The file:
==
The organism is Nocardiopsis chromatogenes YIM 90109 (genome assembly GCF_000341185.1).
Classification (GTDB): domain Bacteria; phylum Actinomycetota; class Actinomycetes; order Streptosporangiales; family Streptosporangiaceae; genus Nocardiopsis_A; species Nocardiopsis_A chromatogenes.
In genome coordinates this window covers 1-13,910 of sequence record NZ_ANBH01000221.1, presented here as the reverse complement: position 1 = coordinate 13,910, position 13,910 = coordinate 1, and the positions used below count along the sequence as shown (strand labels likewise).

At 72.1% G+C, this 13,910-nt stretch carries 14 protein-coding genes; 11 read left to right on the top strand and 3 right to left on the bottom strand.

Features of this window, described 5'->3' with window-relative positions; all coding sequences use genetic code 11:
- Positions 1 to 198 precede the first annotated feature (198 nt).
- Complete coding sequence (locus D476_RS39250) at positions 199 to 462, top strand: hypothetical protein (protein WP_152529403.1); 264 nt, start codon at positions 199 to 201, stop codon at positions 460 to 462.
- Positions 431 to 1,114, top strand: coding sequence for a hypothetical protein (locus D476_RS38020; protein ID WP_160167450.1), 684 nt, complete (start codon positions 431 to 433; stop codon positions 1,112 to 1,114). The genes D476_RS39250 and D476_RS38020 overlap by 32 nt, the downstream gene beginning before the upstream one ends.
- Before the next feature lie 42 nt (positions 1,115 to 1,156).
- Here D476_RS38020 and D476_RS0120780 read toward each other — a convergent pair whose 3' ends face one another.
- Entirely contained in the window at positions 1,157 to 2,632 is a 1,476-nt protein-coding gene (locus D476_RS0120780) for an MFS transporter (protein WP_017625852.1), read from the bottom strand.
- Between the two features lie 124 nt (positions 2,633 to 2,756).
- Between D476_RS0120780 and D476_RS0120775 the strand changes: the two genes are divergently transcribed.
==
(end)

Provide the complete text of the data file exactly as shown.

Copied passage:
The organism is Nocardiopsis chromatogenes YIM 90109 (genome assembly GCF_000341185.1).
Classification (GTDB): domain Bacteria; phylum Actinomycetota; class Actinomycetes; order Streptosporangiales; family Streptosporangiaceae; genus Nocardiopsis_A; species Nocardiopsis_A chromatogenes.
In genome coordinates this window covers 1-13,910 of sequence record NZ_ANBH01000221.1, presented here as the reverse complement: position 1 = coordinate 13,910, position 13,910 = coordinate 1, and the positions used below count along the sequence as shown (strand labels likewise).

At 72.1% G+C, this 13,910-nt stretch carries 14 protein-coding genes; 11 read left to right on the top strand and 3 right to left on the bottom strand.

Features of this window, described 5'->3' with window-relative positions; all coding sequences use genetic code 11:
- Positions 1 to 198 precede the first annotated feature (198 nt).
- Complete coding sequence (locus D476_RS39250) at positions 199 to 462, top strand: hypothetical protein (protein WP_152529403.1); 264 nt, start codon at positions 199 to 201, stop codon at positions 460 to 462.
- Positions 431 to 1,114, top strand: coding sequence for a hypothetical protein (locus D476_RS38020; protein ID WP_160167450.1), 684 nt, complete (start codon positions 431 to 433; stop codon positions 1,112 to 1,114). The genes D476_RS39250 and D476_RS38020 overlap by 32 nt, the downstream gene beginning before the upstream one ends.
- Before the next feature lie 42 nt (positions 1,115 to 1,156).
- Here D476_RS38020 and D476_RS0120780 read toward each other — a convergent pair whose 3' ends face one another.
- Entirely contained in the window at positions 1,157 to 2,632 is a 1,476-nt protein-coding gene (locus D476_RS0120780) for an MFS transporter (protein WP_017625852.1), read from the bottom strand.
- Between the two features lie 124 nt (positions 2,633 to 2,756).
- Between D476_RS0120780 and D476_RS0120775 the strand changes: the two genes are divergently transcribed.